ward, as thoso familiar with aviation
knew the first attempt was largely in
tie nature of an experiment to see
wl.ether the "Nancies" could rise with
their capacity loads. The weathefre
ports had been discouraging all after
noun and Commander Tewers was not
gnutly disappointed with the failure to
get away.
Tlic next time an attempt to start is
made it is understood Machinist Chris
tiansen of the NC I and Lieut. B.
Rhodes, of the NX' -3, reserve pilot en
gineer, will be left behind.
(Br Inited Press.)
lestcrday s winners: han Francisco,
J.os Angeles, J ortluD'l, Seattle.
Home runs: Smith. Salt Lake; rfar
pf . Seattle; Chadlxuirne. Vernon.
Young mnn l'ertica stopped the An
gels' losin streak yesterday, keeping
tlie Oaks' bits well scattered, lis An
geles won 4 to 1.
Although (liadlinuree tame across
wi'h a home run, th Ti.'ers lost to the
ck'tilicrii!; Seals. S t.
Loose fietdii!s feature! the Sacra
reevtn -Portland game. liiih Hi" Bea
ver took, 5 to 1.
Grave Dangers Lurk Close
To Surtace of Settlement of
Peace; Spirit Is Warlike
Governor - General Of
Fippincs Weds 18-Year
o'alifornia Student
-Francis Burton
ir : to
narrisun. to,
vV'iieruI of tie
Philippines, and h.
bride, Mrs.
Elizabeth. Wrentmore., Harrison, 18,
Berkeley, Cal., were in Chicago today
preparatory to visiting the bride's
mother in Washington.
The marriage took place in a hotel
here late yesterday, a few hours ittcr
word eame of the divorce granted Mrs.
Mabel Judson Harrison in San Diego.
Cat., former wife of the governor.
Parental objection to the girl's mar
riage was said by friends to have been
withdrawn at the last moment.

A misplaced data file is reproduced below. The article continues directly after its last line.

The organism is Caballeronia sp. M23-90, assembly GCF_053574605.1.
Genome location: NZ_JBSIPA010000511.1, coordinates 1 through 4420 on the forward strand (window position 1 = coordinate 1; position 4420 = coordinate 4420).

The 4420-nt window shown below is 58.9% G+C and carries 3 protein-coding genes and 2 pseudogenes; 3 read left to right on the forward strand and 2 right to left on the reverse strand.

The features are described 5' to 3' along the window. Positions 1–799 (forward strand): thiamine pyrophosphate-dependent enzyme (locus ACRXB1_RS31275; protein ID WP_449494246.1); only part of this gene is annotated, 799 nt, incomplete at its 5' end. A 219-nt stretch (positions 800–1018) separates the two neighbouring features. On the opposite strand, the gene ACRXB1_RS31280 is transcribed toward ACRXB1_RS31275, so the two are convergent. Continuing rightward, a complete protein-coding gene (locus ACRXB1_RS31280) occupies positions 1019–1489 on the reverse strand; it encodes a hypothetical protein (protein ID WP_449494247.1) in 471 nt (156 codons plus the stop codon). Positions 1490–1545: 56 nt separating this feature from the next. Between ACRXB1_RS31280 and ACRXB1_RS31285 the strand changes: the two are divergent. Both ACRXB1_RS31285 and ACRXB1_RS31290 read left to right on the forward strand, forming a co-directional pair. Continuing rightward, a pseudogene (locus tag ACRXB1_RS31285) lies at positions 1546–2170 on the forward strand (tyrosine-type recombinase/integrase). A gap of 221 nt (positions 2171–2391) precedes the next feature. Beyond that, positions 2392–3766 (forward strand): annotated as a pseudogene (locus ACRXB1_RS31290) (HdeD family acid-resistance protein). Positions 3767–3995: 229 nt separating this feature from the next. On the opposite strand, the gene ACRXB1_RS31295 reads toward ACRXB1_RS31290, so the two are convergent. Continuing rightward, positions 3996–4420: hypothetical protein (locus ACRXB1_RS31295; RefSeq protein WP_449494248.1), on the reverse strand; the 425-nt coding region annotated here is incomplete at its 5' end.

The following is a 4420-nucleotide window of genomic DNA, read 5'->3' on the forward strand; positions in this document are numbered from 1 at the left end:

Former Pastors And Early
Members Gather To Cele
brate Golden JubiIee-200
In Attendance.
The, rounding out of half a century
of community service and spiritual
iim-Ki-r m a iiifinoriiuie event, anu
one that is worthy of felicitation. As
such it was commemorated by the First
Presbyterian church last night a veri
table golden jubilee. There was gold
in the floral decorations, gold in the
V'1" O1'"n"lp,,t,1,ion in h' W
. iiiinni t.am-, a liu llll-li; HB1 tt roillllia-
oiis thread of gold in the fellowship and
reminiscence of the throng that filled
up the church parlors. If there were
any sad recollections In that hour they
were buried in the cheer of gieenun
obi friends.
There were more than 200 people seat
ed at the tables for the tastefully pre
pared supper, which was finished out
with ice cream and cake. I'ollowV-g
the repast, while still seated at the ta
bles, there was the informal program of
addresses and f.needotes, opeicd by a
brief address of welcome and congratu
lation by Pastor Anderson. The meet
ing was then turned over to Mr. Condit,
clerk of the session, v.ho has kept the
records nf the churcli for a period of 17
years, and who replied in a heppy vein
to the introduction of Mr. Anderson.
First Fastor Speaks.
In order to link up the pnsj with the
present, Mr. Cendit proceeded to read
the minutes of the first meeting of the
church, held in the. upper room of a sta
tionery store in the vear 1 80. This
recorded the organization of (lie church
and the election of three elders to rule
over a bodv of 20 members, the nie
survivors of which little band was In
the audience to endorse the reading.